As if worrying that General Electric might leave Connecticut and take well-paying jobs with it weren’t enough, some are now concerned about the fate of company’s sprawling Fairfield campus on Easton Turnpike.

If GE decides to leave, it could donate its global headquarters here to a nonprofit institution, state and local officials say. Just the idea of the $84.4 million property being taken off the tax rolls is enough to keep officials up at night.

“It’s certainly something citizens in Fairfield are concerned about,” said First Selectman Michael Tetreau. “If they deeded it to a nonprofit, then (we’re) worried that the property tax dollars would go away.”

GE is Fairfield’s largest taxpayer, generating $1.9 million last year from its real estate and personal property taxes.

A spokesman for GE, which has been smarting over Connecticut’s tax climate, declined to comment. The company has indicated that a decision will be made in January whether to relocate to Massachusetts, New York or another state.

More Information

GE: FAIRFIELD GIANT

Headquarters location: 3135 Easton Turnpike

Acreage: 68.46

Real estate value: $84,412,900 in 2015, compared to $94,937,900 in 2010

Real estate and personal property taxes: $1.9 million in 2015, excluding cars

Buildings’ area: 526,406 square feet

Office equipment value: $13,876,200

Notable amenities: Television studio; corporate guest facility with 28 hotel rooms; tandem helipad; fitness center; medical facilities

The motivation to donate the 68.46-acre property, which includes a television studio, hotel rooms for visiting executives and a helipad, could be twofold for GE.

First, there is the public relations win of being regarded as a benevolent corporate citizen. Then there are the underlying tax write-offs that could reach into the millions.

“If that were to be the case, I would not be surprised,” said state Sen. L. Scott Frantz, R-Greenwich. “I would see it as something that is very typical of General Electric.”

A university connection

The conglomerate has been frequently linked in recent months to nearby Sacred Heart University, where the business school is named for former GE CEO Jack Welch, a one-time Fairfield resident.

The nexus between GE and Sacred Heart was highlighted by a gift of at least $5 million to the university by Welch in 2006. At the time, it was the largest gift ever to the Catholic institution.

The GE headquarters is a short distance from SHU’s main campus, with Jefferson Street providing a direct link between the two properties.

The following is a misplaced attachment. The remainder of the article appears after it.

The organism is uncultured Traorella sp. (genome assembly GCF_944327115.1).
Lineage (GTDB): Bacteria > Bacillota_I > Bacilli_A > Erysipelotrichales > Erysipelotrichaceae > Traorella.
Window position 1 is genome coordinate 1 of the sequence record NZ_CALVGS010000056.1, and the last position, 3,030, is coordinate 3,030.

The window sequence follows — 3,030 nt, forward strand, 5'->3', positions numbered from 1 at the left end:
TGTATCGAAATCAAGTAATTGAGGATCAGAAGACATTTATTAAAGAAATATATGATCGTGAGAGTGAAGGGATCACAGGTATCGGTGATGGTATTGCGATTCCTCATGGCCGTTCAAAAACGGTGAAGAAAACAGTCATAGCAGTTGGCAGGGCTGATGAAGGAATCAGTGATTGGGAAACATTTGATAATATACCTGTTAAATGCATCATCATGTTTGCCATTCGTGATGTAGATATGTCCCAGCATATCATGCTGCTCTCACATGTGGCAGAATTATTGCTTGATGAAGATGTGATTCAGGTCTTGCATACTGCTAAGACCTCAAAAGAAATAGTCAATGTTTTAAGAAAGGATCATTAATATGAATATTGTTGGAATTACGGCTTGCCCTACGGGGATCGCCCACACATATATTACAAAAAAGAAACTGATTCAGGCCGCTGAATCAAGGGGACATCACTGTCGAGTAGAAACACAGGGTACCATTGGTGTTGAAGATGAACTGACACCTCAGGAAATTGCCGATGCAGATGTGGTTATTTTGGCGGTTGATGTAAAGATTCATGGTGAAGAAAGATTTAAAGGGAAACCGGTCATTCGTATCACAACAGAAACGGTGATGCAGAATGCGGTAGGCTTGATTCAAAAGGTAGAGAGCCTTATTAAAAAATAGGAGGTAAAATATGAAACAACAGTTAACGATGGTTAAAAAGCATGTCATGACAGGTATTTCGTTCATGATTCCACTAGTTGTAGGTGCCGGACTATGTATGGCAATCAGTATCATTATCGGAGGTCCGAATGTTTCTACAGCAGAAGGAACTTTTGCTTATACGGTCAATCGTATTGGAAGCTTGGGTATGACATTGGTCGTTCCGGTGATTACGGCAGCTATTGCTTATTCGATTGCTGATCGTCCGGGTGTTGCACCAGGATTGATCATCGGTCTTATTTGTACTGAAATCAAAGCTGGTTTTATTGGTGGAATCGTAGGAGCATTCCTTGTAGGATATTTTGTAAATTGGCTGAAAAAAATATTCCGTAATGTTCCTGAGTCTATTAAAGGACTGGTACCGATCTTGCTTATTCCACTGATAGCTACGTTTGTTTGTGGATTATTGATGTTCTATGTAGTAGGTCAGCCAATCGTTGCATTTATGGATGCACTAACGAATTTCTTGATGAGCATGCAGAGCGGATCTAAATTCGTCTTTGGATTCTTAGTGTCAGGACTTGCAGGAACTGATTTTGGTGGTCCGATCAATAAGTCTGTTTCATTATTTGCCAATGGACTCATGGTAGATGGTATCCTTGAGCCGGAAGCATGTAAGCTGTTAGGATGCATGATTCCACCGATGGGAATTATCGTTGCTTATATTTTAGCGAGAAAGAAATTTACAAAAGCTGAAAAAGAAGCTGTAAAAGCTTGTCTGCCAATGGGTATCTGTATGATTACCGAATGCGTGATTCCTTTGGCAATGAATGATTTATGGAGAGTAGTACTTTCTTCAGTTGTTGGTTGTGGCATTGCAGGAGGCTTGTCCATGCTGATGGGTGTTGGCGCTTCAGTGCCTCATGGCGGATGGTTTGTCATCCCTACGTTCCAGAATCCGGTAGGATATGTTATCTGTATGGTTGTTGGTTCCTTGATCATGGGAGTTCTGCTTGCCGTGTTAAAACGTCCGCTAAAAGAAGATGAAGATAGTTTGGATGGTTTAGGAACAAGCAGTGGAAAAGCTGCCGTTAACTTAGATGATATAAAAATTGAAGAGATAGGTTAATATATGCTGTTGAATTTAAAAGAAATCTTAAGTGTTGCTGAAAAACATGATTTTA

“We have no reason to believe that talk of a gift by GE to the university is anything more than a rumor,” said Deb Noack, a Sacred Heart spokeswoman. “More importantly, the departure of GE would be a devastating loss to the state, to Fairfield and to SHU.”

Efforts to reach Welch, who led GE from 1981 to 2001 and has a residence in Boston, a potential landing spot for the company, were unsuccessful.

State Sen. Tony Hwang, R-Fairfield, said there is a buzz over the potential transfer of the property, but nothing concrete.

“It is a possibility. I hope it’s all for naught,” said Hwang, who has been part of a lobbying contingent of Connecticut politicians trying to keep GE. “It really is something that is going to take us 10 to 15 years to recover from if they do leave.”

A spokesman for Gov. Dannel P. Malloy, who has made multiple pitches to GE to stay, declined to comment.

Tax savings

The savings from a property transfer could be lucrative for GE, which has been roundly criticized by tax watchdogs for its muscular tax-sheltering operation both at the state and federal levels.

The IRS allows corporations to deduct up to 10 percent of their taxable income in a given year for charitable donations, including property transfers to approved nonprofit institutions such as colleges and universities. That could reap millions for GE, which made $35 billion in U.S. profits over the last five years. Deductions can be carried over by companies for up to five years if they exceed the 10 percent threshold.

GE would also avoid paying conveyance tax to the state and town on the sale of its property. The state’s cut would be about $1 million and Fairfield’s would be about $200,000.

“For the sake of saving $1 million, I seriously doubt GE would do that,” Frantz said. “I think they would do that out of the kindness of their corporate heart.”

Between its two main office buildings and a corporate guest facility that includes 28 hotel rooms, the footprint of GE’s headquarters is 526,406 square feet. From 2010 to 2015, when the town went through a property revaluation, GE’s real estate had been appraised at $95 million. That value plummeted by $10 million in the revaluation, a reduction that the town’s assessor, Donald Ross Jr., said was based on a sales and rental analysis of similar office parks in Connecticut and neighboring Westchester County, N.Y.

Tetreau said it would be out of character for GE to leave the town with a tax void. “I don’t think they would jump to something like that very quickly,” he said.

Noack, the Sacred Heart spokeswoman, said GE is an invaluable part of the community.

“The presence of GE makes Fairfield an inviting place for families to live and students to come for an education,” she said. “GE has been a wonderful neighbor to us, which is why our business college is named in honor of former CEO Jack Welch. Among the many gifts that GE provides for our students are guest speakers, internships and jobs once they complete their degrees.”